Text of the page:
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Overreaction to online harassment

Because of a past tragedy, lawmakers and prosecutors are becoming overzealous in combating noxious behavior on the Web.

August 22, 2009

The tragic case of Megan Meier, the Missouri teen who committed suicide in 2006 after being bullied on MySpace, is still rippling through the courts and Congress. Meier's tormentors weren't charged locally because Missouri law only barred harassment by mail or phone. Although state legislators have closed that loophole, prosecutors and lawmakers seem determined to even the score by overreacting to noxious behavior online.

In the latest example, 40-year-old Elizabeth Thrasher was charged last week with a felony for allegedly creating a salacious personal ad on Craigslist for a 17-year-old girl who had berated her on MySpace. The bogus ad caused the teen to receive disturbing calls and e-mails. But it seems absurd that Thrasher faces up to four years in state prison for committing the online equivalent of writing "For a good time, call ... " in a well-used bathroom stall. The blame doesn't rest with the state Legislature -- if something's a crime in the physical world, it should be in the virtual one too. The problem is with prosecutors who think that transgressions are automatically magnified if they occur in cyberspace.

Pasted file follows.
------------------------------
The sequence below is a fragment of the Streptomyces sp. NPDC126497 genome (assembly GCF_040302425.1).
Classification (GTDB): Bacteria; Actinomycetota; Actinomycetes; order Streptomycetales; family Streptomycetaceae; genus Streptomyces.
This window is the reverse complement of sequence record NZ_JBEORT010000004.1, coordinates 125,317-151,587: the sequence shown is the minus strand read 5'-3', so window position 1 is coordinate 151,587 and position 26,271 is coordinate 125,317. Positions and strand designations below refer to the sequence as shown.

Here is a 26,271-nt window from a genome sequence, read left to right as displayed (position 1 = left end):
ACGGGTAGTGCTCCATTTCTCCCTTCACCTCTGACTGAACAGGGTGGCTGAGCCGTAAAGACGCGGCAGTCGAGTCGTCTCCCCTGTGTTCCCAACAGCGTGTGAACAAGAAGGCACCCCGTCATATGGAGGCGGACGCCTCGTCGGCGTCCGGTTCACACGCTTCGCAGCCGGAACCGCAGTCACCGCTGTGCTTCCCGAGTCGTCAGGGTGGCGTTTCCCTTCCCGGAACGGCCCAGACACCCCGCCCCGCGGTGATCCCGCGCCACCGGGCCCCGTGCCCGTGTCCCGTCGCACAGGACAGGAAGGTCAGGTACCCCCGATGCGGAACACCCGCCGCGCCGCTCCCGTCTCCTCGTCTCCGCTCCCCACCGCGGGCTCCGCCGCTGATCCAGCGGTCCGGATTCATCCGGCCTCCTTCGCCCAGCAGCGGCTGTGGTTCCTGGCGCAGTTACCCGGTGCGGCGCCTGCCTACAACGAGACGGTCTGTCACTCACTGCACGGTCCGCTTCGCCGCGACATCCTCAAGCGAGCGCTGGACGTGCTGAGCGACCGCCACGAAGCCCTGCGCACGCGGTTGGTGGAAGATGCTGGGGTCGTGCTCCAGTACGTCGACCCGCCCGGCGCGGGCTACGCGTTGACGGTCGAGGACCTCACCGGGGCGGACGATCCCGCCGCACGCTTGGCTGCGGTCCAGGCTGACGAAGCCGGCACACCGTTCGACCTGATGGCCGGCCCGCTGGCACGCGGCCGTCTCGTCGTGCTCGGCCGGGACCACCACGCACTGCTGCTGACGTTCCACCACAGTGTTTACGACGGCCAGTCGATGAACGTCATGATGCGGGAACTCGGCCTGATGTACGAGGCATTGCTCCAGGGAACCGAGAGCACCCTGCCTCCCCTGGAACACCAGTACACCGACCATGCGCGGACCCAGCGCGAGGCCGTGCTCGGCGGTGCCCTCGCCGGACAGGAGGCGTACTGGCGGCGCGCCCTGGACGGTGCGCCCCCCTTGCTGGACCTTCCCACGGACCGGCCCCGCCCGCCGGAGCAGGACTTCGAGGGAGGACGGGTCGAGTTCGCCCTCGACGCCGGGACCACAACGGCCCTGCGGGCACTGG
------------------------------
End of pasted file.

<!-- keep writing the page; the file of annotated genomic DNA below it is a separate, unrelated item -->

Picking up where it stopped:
Meanwhile, Rep. Linda T. Sanchez (D-Lakewood) and 16 other House members have sponsored a bill to make cyber-bullying a federal crime punishable by up to two years in prison. The measure (HR 1966) would ban using electronic communications to "coerce, intimidate, harass or cause substantial emotional distress" through "severe, repeated and hostile behavior." The bill is so vaguely written, constitutional scholar Eugene Volokh has noted, that it could be used against people who lobbied elected officials, demanded refunds for shoddy goods or organized boycotts online, if their words were "severe" enough. That's why the proposal would have a hard time withstanding a 1st Amendment challenge if it ever became law.

Members of Congress often try to expand the powers of federal prosecutors and courts when state law doesn't produce the results they seek, especially when confronted with cases as heart-wrenching as Meier's. (The U.S. attorney's office in Los Angeles even tried to contort a federal anti-hacking law to apply to Meier's tormentors, winning a conviction that was later thrown out by a federal judge.) But harassment is amply addressed by state criminal and civil laws. The Justice Department has far better things to do with its time than to investigate cases like Thrasher's.

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